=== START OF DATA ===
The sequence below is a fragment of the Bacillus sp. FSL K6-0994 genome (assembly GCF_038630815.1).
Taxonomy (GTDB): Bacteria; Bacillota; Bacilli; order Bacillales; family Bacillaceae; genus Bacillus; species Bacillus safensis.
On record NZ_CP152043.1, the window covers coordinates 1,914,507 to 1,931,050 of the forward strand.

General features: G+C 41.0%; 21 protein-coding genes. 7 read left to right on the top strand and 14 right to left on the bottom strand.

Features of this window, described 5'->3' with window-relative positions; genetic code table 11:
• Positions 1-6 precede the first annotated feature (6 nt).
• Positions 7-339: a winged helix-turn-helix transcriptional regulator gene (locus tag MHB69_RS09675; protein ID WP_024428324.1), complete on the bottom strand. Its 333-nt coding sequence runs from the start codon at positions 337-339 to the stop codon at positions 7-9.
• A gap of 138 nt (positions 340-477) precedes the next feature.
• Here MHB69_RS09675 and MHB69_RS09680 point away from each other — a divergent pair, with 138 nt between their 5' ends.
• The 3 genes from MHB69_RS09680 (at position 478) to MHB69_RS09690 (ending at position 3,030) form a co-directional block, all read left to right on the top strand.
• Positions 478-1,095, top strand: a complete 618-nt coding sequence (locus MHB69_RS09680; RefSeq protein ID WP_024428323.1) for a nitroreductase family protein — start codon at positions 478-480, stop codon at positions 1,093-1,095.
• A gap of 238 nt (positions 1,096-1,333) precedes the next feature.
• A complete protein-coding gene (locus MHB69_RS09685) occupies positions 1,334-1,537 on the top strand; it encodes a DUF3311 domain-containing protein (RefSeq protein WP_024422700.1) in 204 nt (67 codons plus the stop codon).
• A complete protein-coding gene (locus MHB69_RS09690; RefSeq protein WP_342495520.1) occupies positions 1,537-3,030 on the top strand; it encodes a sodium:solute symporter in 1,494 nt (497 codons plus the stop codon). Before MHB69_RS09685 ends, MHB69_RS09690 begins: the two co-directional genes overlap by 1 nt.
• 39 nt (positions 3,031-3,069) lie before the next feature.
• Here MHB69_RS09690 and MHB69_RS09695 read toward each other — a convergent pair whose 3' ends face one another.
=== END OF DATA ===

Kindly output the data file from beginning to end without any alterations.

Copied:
The sequence below is a fragment of the Bacillus sp. FSL K6-0994 genome (assembly GCF_038630815.1).
Taxonomy (GTDB): Bacteria; Bacillota; Bacilli; order Bacillales; family Bacillaceae; genus Bacillus; species Bacillus safensis.
On record NZ_CP152043.1, the window covers coordinates 1,914,507 to 1,931,050 of the forward strand.

General features: G+C 41.0%; 21 protein-coding genes. 7 read left to right on the top strand and 14 right to left on the bottom strand.

Features of this window, described 5'->3' with window-relative positions; genetic code table 11:
• Positions 1-6 precede the first annotated feature (6 nt).
• Positions 7-339: a winged helix-turn-helix transcriptional regulator gene (locus tag MHB69_RS09675; protein ID WP_024428324.1), complete on the bottom strand. Its 333-nt coding sequence runs from the start codon at positions 337-339 to the stop codon at positions 7-9.
• A gap of 138 nt (positions 340-477) precedes the next feature.
• Here MHB69_RS09675 and MHB69_RS09680 point away from each other — a divergent pair, with 138 nt between their 5' ends.
• The 3 genes from MHB69_RS09680 (at position 478) to MHB69_RS09690 (ending at position 3,030) form a co-directional block, all read left to right on the top strand.
• Positions 478-1,095, top strand: a complete 618-nt coding sequence (locus MHB69_RS09680; RefSeq protein ID WP_024428323.1) for a nitroreductase family protein — start codon at positions 478-480, stop codon at positions 1,093-1,095.
• A gap of 238 nt (positions 1,096-1,333) precedes the next feature.
• A complete protein-coding gene (locus MHB69_RS09685) occupies positions 1,334-1,537 on the top strand; it encodes a DUF3311 domain-containing protein (RefSeq protein WP_024422700.1) in 204 nt (67 codons plus the stop codon).
• A complete protein-coding gene (locus MHB69_RS09690; RefSeq protein WP_342495520.1) occupies positions 1,537-3,030 on the top strand; it encodes a sodium:solute symporter in 1,494 nt (497 codons plus the stop codon). Before MHB69_RS09685 ends, MHB69_RS09690 begins: the two co-directional genes overlap by 1 nt.
• 39 nt (positions 3,031-3,069) lie before the next feature.
• Here MHB69_RS09690 and MHB69_RS09695 read toward each other — a convergent pair whose 3' ends face one another.